I have been involved with photography as a pastime for nearly 50 years, and I documented the majority of my photographic journey in the Photographers’ Spotlight section of this blog in November 2020 which can be found here.
This isn’t a camera review, nor does it delve into the technicalities, but just my experience of how my photography has changed in the last few months.
Until joining the Great Photography Walks South Wales group in June 2017 (shortly after the group was formed), my photography had been very much a solo affair – I’d never joined a camera club or group, and had never taken my camera out with anyone other than family or friends, so choice of camera system was entirely my own, with carefully researched advice from magazines and camera shops (there was no internet in those days!) I had no idea of the rivalry and banter between users of different camera makes, and thought that photographers just made their choice and that was it.
How naïve I was! I experienced my first “banter” on my second walk with the group, when a very rude man (no longer in the group, I hasten to add) point blank refused to help with a query I had because “no wonder you’ve got a problem, it’s a Canon!” I almost didn’t continue with the group after that occasion, but I’m glad I did, and soon learnt that a (usually) friendly rivalry exists in photography circles between users of different camera brands.
The main two camps in the rivalry were Canon and Nikon, both of which had a well-established following in amateur and professional circles. I was curious to see what the disagreement was about, so looked into the pros and cons of Canon vs. Nikon, and came to the conclusion that there wasn’t sufficient difference in my price range to warrant changing systems completely.
The word “mirrorless” started cropping up in conversation, and some group members had already got mirrorless cameras (usually not Canon or Nikon at the time), so I had the opportunity to look at these cameras, and peer through the viewfinder, but I wasn’t too impressed – the viewfinder images looked small, over bright, laggy, and seemed to bear little resemblance to the “real” view you saw through an optical viewfinder. So mirrorless was a non-starter as far as I was concerned.
Fujifilm was a brand that was mentioned more and more in the group. Having cut my photography teeth on film, I was aware of Fujifilm’s record on film technology (although I must admit, I’d never used their film myself), so I was interested in what they had to offer in the way of digital cameras. The first thing that I noticed when having a look at Mark’s Fujifilm X-T20 was the retro look, with real dials on the top, silver finish, and an overall look of a film camera. Having proper adjustment dials was a plus for me, with instant adjustment of ISO and shutter speed, and a proper aperture ring (on some lenses) taking me right back to me early days with “proper” film cameras. I liked Fujifilm’s emphasis on film simulations too, not so much because I wanted to make my photos look like poorly processed vintage film, but because the editing process I usually apply in the computer to raw files could perhaps be transferred to the camera, meaning I could join the ranks of those who boast “Straight Out Of Camera” when publishing their shots!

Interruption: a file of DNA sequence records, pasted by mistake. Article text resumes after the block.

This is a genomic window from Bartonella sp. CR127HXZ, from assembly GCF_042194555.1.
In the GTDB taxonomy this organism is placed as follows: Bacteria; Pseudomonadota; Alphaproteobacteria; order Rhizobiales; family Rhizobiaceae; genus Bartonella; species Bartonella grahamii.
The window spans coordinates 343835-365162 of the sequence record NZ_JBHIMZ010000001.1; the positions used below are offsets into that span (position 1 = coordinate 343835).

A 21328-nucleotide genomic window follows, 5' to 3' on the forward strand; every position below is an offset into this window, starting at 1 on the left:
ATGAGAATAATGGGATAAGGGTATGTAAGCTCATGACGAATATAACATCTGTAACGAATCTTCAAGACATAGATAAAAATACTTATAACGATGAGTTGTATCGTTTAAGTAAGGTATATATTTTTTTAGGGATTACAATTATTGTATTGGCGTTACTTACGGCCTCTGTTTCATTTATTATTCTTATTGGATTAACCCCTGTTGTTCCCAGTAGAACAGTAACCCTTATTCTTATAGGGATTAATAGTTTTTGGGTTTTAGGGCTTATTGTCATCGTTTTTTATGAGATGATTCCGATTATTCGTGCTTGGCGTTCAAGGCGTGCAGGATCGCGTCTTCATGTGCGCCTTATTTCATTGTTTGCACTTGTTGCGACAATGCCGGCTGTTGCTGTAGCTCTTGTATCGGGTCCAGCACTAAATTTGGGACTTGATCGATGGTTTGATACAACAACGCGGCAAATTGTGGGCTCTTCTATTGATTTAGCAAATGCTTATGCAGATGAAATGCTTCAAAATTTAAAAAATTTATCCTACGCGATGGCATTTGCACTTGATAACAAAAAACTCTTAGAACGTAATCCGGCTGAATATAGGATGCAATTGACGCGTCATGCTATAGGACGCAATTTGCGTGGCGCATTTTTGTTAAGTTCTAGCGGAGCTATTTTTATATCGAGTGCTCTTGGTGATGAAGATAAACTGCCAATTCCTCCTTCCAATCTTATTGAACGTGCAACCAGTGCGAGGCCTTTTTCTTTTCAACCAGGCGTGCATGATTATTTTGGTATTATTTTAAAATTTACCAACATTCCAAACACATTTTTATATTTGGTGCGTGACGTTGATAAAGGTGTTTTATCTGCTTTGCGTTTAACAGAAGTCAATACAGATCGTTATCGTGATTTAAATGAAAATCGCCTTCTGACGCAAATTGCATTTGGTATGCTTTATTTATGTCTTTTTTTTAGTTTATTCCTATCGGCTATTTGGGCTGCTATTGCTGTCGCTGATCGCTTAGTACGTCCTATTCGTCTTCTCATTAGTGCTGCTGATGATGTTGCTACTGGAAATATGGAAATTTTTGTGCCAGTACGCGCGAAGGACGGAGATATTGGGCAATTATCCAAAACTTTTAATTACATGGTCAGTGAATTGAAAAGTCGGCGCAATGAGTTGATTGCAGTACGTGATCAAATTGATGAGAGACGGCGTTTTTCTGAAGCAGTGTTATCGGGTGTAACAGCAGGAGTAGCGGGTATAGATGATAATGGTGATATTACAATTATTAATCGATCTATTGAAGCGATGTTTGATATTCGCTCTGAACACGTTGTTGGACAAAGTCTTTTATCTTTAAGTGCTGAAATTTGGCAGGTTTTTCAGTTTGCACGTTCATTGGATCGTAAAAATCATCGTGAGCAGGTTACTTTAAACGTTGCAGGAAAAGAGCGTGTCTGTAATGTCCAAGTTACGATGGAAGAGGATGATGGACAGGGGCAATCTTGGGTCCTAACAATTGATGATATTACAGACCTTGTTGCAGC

I was still undecided after having a little play with the X-T20 – although an improvement on the earlier mirrorless cameras I’d tried, the electronic viewfinder was a bit small, and still comparatively jerky compared with the optical viewfinder of a DSLR. The camera felt right though, with ergonomics more like a film camera, but it was enough for me to decide that I would probably choose Fujifilm as my brand, so I decided to bide my time to see what improvements would appear in later versions in a similar price range. Those improvements came with the X-T3 – again thanks to Mark for letting me have a closer look at the one he’d just bought. A bit out of my price range though, but thanks to MPB photographic brokers, I traded my Canon gear in for a second-hand X-T3 with two Fujifilm zoom lenses to start me off, the 15-45mm and the 50-230mm. A pleasant surprise came with the camera – although second-hand, it turned out to be almost brand new, with a shutter count of around 35.
After five months with the camera, how have I found it? Excellent in all respects! It took a couple of outings with it to get used to the electronic viewfinder – it was very clear, bright and larger than in the earlier cameras, but the experience still felt a bit “detached” from reality. That didn’t last though, and it now feels odd looking through an optical viewfinder on a DSLR. Being able to see the image more or less as the finished product will look means that much less post-processing is necessary. Being able to see my settings on proper dials rather than having to navigate through on-screen menus feels more natural to me, even after years of digital photography. Any regrets? Probably the choice of lenses – although both lenses are very capable and were within my price range, I miss the 10mm extent that I had with the 10-20mm Sigma lens on my Canon, but I’m getting used to it!
I’ve not yet ventured into film simulations (or “recipes”), but that’s a resolution for 2022. All in all, I’m not at all disappointed with my latest move and, so far, no-one’s said “no wonder you’ve got a problem – it’s a Fujifilm!”
Merry Christmas and a Happy New Year, and may all your presents be Fujifilm!
Mike Winson, December 2021